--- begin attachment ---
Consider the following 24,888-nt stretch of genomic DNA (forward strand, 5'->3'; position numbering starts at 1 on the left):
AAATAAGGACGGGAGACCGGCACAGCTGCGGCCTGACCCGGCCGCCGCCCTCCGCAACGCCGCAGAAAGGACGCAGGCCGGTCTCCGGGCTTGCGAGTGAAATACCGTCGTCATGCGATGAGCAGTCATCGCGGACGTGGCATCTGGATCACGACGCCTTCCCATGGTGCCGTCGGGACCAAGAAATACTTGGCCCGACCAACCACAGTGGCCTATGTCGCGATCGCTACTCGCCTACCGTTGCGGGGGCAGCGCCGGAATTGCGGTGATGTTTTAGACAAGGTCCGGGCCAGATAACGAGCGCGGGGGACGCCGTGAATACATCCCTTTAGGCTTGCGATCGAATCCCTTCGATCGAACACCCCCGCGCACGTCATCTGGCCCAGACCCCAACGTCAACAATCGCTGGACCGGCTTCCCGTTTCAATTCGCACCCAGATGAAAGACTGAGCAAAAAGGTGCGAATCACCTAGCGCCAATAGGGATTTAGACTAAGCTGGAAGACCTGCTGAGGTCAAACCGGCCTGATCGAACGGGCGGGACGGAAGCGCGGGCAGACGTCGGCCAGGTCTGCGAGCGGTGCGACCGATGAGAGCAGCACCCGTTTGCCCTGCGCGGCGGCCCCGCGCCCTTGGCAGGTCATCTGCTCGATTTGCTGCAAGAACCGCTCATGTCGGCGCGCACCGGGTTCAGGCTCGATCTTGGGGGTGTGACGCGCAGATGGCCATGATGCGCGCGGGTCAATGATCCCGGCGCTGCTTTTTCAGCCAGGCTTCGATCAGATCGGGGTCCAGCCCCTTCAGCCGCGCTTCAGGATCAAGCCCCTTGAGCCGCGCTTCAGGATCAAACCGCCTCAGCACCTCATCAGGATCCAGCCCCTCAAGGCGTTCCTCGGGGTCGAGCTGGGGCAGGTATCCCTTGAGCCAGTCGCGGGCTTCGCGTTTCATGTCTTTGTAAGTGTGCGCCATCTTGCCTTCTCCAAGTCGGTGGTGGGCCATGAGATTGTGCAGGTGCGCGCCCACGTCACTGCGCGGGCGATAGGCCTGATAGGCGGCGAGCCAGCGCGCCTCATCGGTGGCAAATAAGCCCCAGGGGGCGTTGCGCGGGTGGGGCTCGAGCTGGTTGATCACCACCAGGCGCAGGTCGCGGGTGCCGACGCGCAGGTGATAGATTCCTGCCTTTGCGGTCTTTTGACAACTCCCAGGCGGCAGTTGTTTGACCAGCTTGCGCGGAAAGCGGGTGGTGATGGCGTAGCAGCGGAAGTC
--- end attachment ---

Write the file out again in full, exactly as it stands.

Consider the following 24,888-nt stretch of genomic DNA (forward strand, 5'->3'; position numbering starts at 1 on the left):
AAATAAGGACGGGAGACCGGCACAGCTGCGGCCTGACCCGGCCGCCGCCCTCCGCAACGCCGCAGAAAGGACGCAGGCCGGTCTCCGGGCTTGCGAGTGAAATACCGTCGTCATGCGATGAGCAGTCATCGCGGACGTGGCATCTGGATCACGACGCCTTCCCATGGTGCCGTCGGGACCAAGAAATACTTGGCCCGACCAACCACAGTGGCCTATGTCGCGATCGCTACTCGCCTACCGTTGCGGGGGCAGCGCCGGAATTGCGGTGATGTTTTAGACAAGGTCCGGGCCAGATAACGAGCGCGGGGGACGCCGTGAATACATCCCTTTAGGCTTGCGATCGAATCCCTTCGATCGAACACCCCCGCGCACGTCATCTGGCCCAGACCCCAACGTCAACAATCGCTGGACCGGCTTCCCGTTTCAATTCGCACCCAGATGAAAGACTGAGCAAAAAGGTGCGAATCACCTAGCGCCAATAGGGATTTAGACTAAGCTGGAAGACCTGCTGAGGTCAAACCGGCCTGATCGAACGGGCGGGACGGAAGCGCGGGCAGACGTCGGCCAGGTCTGCGAGCGGTGCGACCGATGAGAGCAGCACCCGTTTGCCCTGCGCGGCGGCCCCGCGCCCTTGGCAGGTCATCTGCTCGATTTGCTGCAAGAACCGCTCATGTCGGCGCGCACCGGGTTCAGGCTCGATCTTGGGGGTGTGACGCGCAGATGGCCATGATGCGCGCGGGTCAATGATCCCGGCGCTGCTTTTTCAGCCAGGCTTCGATCAGATCGGGGTCCAGCCCCTTCAGCCGCGCTTCAGGATCAAGCCCCTTGAGCCGCGCTTCAGGATCAAACCGCCTCAGCACCTCATCAGGATCCAGCCCCTCAAGGCGTTCCTCGGGGTCGAGCTGGGGCAGGTATCCCTTGAGCCAGTCGCGGGCTTCGCGTTTCATGTCTTTGTAAGTGTGCGCCATCTTGCCTTCTCCAAGTCGGTGGTGGGCCATGAGATTGTGCAGGTGCGCGCCCACGTCACTGCGCGGGCGATAGGCCTGATAGGCGGCGAGCCAGCGCGCCTCATCGGTGGCAAATAAGCCCCAGGGGGCGTTGCGCGGGTGGGGCTCGAGCTGGTTGATCACCACCAGGCGCAGGTCGCGGGTGCCGACGCGCAGGTGATAGATTCCTGCCTTTGCGGTCTTTTGACAACTCCCAGGCGGCAGTTGTTTGACCAGCTTGCGCGGAAAGCGGGTGGTGATGGCGTAGCAGCGGAAGTC